Hector Amezcua / Bee file, 2004

Bill C. Maynard, a World War II hero who landed in Normandy on D-Day as one of the Army paratroopers portrayed in the book and TV show "Band of Brothers," died Sept. 23, 2011, at age 89. Read his story here.

More Information

  • Born: Dec. 8, 1921
    Died: Sept. 23, 2011
    Survived by: Wife, Rose of Fair Oaks; daughter, April of Auburn; stepdaughters, Sandy Simms of Elk Grove, and Stacey Simms of Lincoln; four grandchildren; and two great-grandchildren
    Services: Were held Monday
    Remembrances: Donations in his memory may be made to the Men of Easy Company Project, 2850 West Road, Wayzata, MN, 55391-2749, or www.menofeasycompany.com.

Obituary: Bill Maynard, a WWII 'Band of Brothers' hero

Published: Friday, Oct. 7, 2011 - 2:14 pm | Page 4B
Last Modified: Tuesday, Oct. 18, 2011 - 5:28 pm

Bill C. Maynard, a World War II hero who landed in Normandy on D-Day as one of the Army paratroopers portrayed in the book and TV show "Band of Brothers," died Sept. 23 after a recent hospitalization, his family said. He was 89.

Mr. Maynard was a member of Easy Company of the 506th Parachute Infantry Regiment, 101st Airborne Division, which fought in some of the bloodiest battles in Europe. The group's story is told in "Band of Brothers," a book by historian Stephen Ambrose that was made into a 2001 HBO miniseries by Tom Hanks and Steven Spielberg.

Mr. Maynard and other veterans are featured in the program and an accompanying documentary, "We Stand Alone Together: The Men of Easy Company."

In one interview, he recalled the fear among recruits preparing for their first parachute jump in training camp in Georgia.

"You didn't want to be afraid, because all these other guys were right there with you," he said. "You didn't want to be afraid, so you kept that out of your mind."

Born in 1921, Mr. Maynard was raised in Sacramento by his mother, Katherine, who managed the Fox Hotel near Fifth and I streets. He graduated from Christian Brothers High School and signed up to be an Army paratrooper during World War II.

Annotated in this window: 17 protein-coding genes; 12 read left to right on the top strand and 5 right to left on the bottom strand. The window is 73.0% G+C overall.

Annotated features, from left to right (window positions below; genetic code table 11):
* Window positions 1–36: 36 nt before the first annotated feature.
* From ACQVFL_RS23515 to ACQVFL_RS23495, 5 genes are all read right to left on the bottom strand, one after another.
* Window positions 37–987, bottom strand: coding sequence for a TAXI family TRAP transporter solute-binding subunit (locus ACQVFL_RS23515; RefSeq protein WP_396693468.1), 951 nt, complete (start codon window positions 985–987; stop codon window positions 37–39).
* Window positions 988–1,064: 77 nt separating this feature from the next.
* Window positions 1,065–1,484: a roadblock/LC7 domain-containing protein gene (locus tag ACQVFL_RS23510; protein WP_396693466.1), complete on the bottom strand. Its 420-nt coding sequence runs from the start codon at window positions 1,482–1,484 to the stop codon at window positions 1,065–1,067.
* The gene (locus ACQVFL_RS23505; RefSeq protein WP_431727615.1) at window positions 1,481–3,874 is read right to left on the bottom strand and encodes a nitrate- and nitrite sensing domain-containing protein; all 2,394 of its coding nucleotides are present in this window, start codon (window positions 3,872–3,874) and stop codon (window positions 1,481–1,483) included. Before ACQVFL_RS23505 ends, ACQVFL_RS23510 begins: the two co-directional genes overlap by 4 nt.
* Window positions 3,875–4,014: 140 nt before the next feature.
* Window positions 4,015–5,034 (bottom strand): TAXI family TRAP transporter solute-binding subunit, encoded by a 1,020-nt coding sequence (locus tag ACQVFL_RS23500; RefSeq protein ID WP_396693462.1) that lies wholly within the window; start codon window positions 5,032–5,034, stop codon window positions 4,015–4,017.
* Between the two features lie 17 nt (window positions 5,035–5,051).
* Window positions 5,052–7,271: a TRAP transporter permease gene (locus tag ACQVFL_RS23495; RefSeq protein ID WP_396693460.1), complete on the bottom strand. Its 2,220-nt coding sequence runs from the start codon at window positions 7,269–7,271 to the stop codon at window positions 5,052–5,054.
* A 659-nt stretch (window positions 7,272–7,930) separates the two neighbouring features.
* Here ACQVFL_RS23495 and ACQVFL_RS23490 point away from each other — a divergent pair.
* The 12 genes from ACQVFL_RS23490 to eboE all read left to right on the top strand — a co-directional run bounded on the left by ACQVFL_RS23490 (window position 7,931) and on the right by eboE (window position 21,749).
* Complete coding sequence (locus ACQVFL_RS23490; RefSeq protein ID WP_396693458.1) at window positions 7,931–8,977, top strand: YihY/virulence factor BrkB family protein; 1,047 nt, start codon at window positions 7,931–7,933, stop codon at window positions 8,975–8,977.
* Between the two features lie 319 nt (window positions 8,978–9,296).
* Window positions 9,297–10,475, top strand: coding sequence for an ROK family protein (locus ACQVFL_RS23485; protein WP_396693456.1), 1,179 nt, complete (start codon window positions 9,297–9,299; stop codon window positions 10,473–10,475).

Hours before the Allied invasion of Normandy on June 6, 1944, C-47s carrying him and other members of Easy Company left England for France. Flying over the beach to a drop zone behind enemy lines, the planes came under heavy fire from German anti-aircraft guns.

"The plane next to us caught fire," he told The Bee in 2004. "The doors were open, and you could see everything. Those poor guys were incinerated."

Mr. Maynard landed in a field with a serious leg injury. Unable to walk, he was tended by medics who left him alone under a hedgerow with a promise to return. He fended off enemy soldiers with a .45-caliber pistol for three days until medics could return to retrieve him.

The injury ended his fighting days, and he was hospitalized in England and the United States before his discharge in 1945. He received many honors for his service, including the Purple Heart and the French government's Legion of Honor.

Mr. Maynard returned home and spent more than 30 years as a Sacramento County building inspector. He married his wife, Rose, following a previous marriage that produced two children and ended in divorce. He was predeceased by his sonWilliam.

Mr. Maynard and other Easy Company veterans were flown to Normandy by Hanks and Spielberg and celebrated by the French at the "Band of Brothers" premiere.

"He was a humble person and private man," said his stepdaughter Stacey Simms. "He didn't want to profit from the 'Band of Brothers.' He just really liked spending time with his brothers."

Click here to view and leave condolences in a guest book for Bill C. Maynard.

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Read more articles by Robert D. Dávila

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